Social Networking at Sea: 3G Using a USB Modem

An excerpt from “Social Networking at Sea” by Nancy and Burger Zapf from the February 2011 issue of Blue Water Sailing.

If you are going to live aboard in one place for a while, you might want to explore options that give you Internet access wherever you are, afloat or ashore. Most countries have Wi-Fi providers that offer broadband coverage at considerable expense. One alternative is 3G, using a USB modem (“data card”) that accesses the Web on your laptop via the same chip you use for your cell phone. Cell phone coverage is usually more widely available than Wi-Fi. Untethered USB 3G data cards can be purchased at cell phone stores for about $50.

On Halekai, we go the way of redundancy to maximize out communication possibilities. We have a compact amplified external Wi-Fi antenna from Islandtime PC with a built-in one-amp Wi-Fi transmitter. It is connected to a router inside the boat and powered by an Ethernet cable. Getting power over Ethernet avoids the use of large diameter antenna cables.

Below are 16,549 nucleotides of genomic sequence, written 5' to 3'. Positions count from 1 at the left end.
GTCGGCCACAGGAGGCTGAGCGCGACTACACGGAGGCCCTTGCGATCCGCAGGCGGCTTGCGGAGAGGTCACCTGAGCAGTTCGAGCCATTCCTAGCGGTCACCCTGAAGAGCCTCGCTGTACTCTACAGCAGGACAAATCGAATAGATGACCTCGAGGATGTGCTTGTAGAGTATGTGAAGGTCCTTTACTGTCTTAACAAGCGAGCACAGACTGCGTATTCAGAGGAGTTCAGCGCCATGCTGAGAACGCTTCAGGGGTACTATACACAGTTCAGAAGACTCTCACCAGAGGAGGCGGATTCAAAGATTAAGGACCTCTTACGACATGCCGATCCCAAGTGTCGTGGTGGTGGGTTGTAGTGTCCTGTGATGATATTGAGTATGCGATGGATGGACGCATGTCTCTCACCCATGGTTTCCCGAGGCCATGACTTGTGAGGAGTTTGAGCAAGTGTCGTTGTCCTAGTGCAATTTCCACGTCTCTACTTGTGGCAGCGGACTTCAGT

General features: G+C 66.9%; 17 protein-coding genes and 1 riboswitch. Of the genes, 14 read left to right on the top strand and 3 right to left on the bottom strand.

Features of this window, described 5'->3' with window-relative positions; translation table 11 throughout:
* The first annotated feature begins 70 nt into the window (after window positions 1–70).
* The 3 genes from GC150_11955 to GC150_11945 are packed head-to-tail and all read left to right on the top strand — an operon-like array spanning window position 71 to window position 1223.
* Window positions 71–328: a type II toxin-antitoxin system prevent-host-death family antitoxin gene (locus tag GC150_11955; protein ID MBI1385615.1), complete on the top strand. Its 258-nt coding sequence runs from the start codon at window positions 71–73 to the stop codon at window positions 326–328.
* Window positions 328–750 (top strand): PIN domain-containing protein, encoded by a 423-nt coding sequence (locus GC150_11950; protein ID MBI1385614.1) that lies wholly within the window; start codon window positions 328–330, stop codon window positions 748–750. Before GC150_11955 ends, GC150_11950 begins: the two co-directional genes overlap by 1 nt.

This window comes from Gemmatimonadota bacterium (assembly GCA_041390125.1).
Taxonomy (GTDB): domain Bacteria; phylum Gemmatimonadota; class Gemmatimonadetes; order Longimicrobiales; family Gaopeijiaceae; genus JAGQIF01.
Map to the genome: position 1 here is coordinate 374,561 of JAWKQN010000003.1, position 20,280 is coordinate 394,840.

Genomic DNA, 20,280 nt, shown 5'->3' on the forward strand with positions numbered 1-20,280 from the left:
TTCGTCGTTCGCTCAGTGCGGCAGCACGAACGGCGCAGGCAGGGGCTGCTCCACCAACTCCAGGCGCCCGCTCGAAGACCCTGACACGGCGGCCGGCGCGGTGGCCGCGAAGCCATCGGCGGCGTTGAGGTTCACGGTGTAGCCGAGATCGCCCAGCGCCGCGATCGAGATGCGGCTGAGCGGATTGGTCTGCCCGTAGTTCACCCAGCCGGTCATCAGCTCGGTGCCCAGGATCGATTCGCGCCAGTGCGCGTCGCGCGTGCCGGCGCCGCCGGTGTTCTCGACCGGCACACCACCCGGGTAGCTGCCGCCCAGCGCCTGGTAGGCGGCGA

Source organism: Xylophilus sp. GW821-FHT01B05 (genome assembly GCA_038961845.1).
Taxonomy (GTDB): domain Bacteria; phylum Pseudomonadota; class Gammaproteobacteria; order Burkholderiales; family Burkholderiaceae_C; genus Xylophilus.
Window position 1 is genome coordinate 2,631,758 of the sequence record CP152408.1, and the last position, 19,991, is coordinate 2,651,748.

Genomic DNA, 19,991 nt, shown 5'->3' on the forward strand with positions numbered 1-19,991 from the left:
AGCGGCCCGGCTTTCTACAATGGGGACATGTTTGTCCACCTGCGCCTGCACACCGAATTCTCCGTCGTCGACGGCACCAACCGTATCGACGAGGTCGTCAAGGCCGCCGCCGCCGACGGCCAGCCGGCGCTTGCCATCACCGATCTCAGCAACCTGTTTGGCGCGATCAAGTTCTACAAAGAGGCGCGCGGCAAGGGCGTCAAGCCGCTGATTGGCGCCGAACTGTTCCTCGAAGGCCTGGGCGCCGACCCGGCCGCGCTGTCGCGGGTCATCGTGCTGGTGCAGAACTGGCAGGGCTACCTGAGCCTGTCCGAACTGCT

Our Wi-Fi router has a 3G USB modem port, allowing us to connect more than one computer to the Internet behind the modem firewall. This eliminates the practice of paying separate Wi-Fi or 3G access fees for each of our laptops.

For more on Social Networking at Sea, including cell phones for voice and data, Winklink and Sailmail, Shadowmail, SATPHONE, and cruiser web sites, blogs and Facebook, pick up the February issue of BWS.

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